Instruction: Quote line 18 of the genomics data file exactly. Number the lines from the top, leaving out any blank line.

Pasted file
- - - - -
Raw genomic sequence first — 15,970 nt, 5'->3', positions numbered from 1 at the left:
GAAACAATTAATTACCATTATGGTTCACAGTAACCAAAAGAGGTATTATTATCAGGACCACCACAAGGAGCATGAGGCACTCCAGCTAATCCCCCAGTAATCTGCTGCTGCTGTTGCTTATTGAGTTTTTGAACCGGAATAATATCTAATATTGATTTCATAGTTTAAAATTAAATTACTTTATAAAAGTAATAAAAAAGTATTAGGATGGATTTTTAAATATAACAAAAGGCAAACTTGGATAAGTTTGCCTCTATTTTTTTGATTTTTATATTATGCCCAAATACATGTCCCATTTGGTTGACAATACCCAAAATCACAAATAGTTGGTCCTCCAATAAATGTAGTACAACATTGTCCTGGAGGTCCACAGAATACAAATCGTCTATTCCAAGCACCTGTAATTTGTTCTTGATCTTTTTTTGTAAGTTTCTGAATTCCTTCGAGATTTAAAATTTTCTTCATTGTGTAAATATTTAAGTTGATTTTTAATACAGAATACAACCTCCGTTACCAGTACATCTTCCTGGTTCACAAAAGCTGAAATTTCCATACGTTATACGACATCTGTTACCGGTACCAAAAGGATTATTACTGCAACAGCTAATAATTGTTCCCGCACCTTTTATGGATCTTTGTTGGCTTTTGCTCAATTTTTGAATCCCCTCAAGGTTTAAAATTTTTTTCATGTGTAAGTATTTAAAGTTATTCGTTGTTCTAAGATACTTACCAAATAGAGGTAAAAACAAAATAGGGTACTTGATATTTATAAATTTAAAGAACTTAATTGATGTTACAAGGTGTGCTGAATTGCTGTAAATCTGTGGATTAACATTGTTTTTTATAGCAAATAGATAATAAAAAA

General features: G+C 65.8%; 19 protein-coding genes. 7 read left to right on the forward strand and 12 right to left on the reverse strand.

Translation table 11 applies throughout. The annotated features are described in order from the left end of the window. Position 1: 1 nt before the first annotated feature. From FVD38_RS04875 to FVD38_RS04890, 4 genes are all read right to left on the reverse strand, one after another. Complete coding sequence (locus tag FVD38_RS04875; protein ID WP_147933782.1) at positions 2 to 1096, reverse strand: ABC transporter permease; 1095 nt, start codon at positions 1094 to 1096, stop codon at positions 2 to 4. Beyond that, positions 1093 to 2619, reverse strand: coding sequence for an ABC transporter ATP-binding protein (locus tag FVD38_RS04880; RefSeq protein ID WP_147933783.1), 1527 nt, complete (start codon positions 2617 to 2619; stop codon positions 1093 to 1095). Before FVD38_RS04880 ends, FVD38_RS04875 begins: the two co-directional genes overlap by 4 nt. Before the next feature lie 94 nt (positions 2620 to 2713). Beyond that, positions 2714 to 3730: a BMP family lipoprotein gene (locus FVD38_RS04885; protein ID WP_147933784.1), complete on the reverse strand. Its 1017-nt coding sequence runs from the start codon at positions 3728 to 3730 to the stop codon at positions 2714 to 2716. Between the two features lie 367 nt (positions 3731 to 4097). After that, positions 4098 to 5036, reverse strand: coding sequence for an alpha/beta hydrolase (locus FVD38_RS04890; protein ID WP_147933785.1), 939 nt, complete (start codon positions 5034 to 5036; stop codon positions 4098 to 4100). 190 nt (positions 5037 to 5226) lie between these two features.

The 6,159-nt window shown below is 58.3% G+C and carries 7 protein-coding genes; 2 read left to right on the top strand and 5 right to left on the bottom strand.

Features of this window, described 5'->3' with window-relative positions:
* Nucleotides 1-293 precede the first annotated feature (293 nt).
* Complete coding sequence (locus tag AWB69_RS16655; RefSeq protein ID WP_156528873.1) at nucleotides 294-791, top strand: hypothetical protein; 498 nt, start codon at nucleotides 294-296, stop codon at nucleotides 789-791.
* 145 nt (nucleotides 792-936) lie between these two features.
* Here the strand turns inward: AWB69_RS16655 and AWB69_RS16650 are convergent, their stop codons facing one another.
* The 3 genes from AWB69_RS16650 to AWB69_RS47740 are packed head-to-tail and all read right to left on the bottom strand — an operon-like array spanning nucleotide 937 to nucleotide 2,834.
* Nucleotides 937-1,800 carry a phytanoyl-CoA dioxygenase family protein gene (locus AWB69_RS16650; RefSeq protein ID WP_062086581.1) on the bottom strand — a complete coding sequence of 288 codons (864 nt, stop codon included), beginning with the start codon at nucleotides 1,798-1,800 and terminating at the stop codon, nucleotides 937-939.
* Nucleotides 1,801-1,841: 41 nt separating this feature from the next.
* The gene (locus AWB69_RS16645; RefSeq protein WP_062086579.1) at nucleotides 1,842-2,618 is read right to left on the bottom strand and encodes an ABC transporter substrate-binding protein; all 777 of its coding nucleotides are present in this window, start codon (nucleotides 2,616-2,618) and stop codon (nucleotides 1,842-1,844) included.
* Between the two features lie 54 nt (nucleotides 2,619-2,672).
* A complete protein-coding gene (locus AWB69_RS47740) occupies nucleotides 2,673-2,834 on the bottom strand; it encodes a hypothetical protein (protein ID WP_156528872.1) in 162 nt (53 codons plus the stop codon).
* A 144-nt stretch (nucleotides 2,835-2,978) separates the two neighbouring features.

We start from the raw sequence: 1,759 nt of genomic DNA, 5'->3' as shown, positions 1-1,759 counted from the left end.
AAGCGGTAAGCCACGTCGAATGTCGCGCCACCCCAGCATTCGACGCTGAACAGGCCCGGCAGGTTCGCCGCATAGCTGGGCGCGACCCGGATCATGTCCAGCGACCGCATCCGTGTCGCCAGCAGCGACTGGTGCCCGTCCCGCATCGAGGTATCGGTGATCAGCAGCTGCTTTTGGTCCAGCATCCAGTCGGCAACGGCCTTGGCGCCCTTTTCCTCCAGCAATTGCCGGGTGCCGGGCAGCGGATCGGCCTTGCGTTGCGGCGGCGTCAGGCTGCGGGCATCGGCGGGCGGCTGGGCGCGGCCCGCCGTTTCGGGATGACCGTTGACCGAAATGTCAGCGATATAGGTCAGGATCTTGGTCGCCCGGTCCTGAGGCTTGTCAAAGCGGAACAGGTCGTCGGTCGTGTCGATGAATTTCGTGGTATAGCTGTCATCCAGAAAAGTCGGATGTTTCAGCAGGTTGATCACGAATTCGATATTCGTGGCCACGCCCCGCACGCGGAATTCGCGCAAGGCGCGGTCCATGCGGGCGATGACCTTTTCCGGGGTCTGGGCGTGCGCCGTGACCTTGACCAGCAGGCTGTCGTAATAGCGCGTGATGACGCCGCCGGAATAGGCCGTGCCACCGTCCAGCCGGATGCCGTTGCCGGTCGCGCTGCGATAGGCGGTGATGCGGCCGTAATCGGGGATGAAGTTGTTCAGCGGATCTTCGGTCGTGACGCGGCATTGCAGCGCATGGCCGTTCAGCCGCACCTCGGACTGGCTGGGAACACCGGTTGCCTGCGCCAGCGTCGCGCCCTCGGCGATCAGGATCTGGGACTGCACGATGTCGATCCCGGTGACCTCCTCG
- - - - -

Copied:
We start from the raw sequence: 1,759 nt of genomic DNA, 5'->3' as shown, positions 1-1,759 counted from the left end.